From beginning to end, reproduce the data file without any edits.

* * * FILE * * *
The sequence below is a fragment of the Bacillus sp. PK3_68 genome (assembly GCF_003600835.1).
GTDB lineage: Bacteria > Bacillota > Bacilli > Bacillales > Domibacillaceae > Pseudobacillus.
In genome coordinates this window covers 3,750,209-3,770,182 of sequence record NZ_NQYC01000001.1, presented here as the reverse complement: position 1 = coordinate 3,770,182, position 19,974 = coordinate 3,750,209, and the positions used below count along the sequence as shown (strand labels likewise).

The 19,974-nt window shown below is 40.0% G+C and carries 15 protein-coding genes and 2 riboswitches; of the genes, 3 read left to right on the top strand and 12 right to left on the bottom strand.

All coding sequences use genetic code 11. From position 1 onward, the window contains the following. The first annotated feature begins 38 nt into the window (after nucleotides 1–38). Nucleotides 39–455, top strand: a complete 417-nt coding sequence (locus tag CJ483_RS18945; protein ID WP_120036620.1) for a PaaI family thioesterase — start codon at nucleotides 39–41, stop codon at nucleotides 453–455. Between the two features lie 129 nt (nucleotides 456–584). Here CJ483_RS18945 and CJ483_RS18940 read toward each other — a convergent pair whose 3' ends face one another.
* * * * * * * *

The sequence below is a fragment of the Bacillus sp. PK3_68 genome (assembly GCF_003600835.1).
GTDB lineage: Bacteria > Bacillota > Bacilli > Bacillales > Domibacillaceae > Pseudobacillus.
In genome coordinates this window covers 3,750,209-3,770,182 of sequence record NZ_NQYC01000001.1, presented here as the reverse complement: position 1 = coordinate 3,770,182, position 19,974 = coordinate 3,750,209, and the positions used below count along the sequence as shown (strand labels likewise).

The 19,974-nt window shown below is 40.0% G+C and carries 15 protein-coding genes and 2 riboswitches; of the genes, 3 read left to right on the top strand and 12 right to left on the bottom strand.

All coding sequences use genetic code 11. From position 1 onward, the window contains the following. The first annotated feature begins 38 nt into the window (after nucleotides 1–38). Nucleotides 39–455, top strand: a complete 417-nt coding sequence (locus tag CJ483_RS18945; protein ID WP_120036620.1) for a PaaI family thioesterase — start codon at nucleotides 39–41, stop codon at nucleotides 453–455. Between the two features lie 129 nt (nucleotides 456–584). Here CJ483_RS18945 and CJ483_RS18940 read toward each other — a convergent pair whose 3' ends face one another.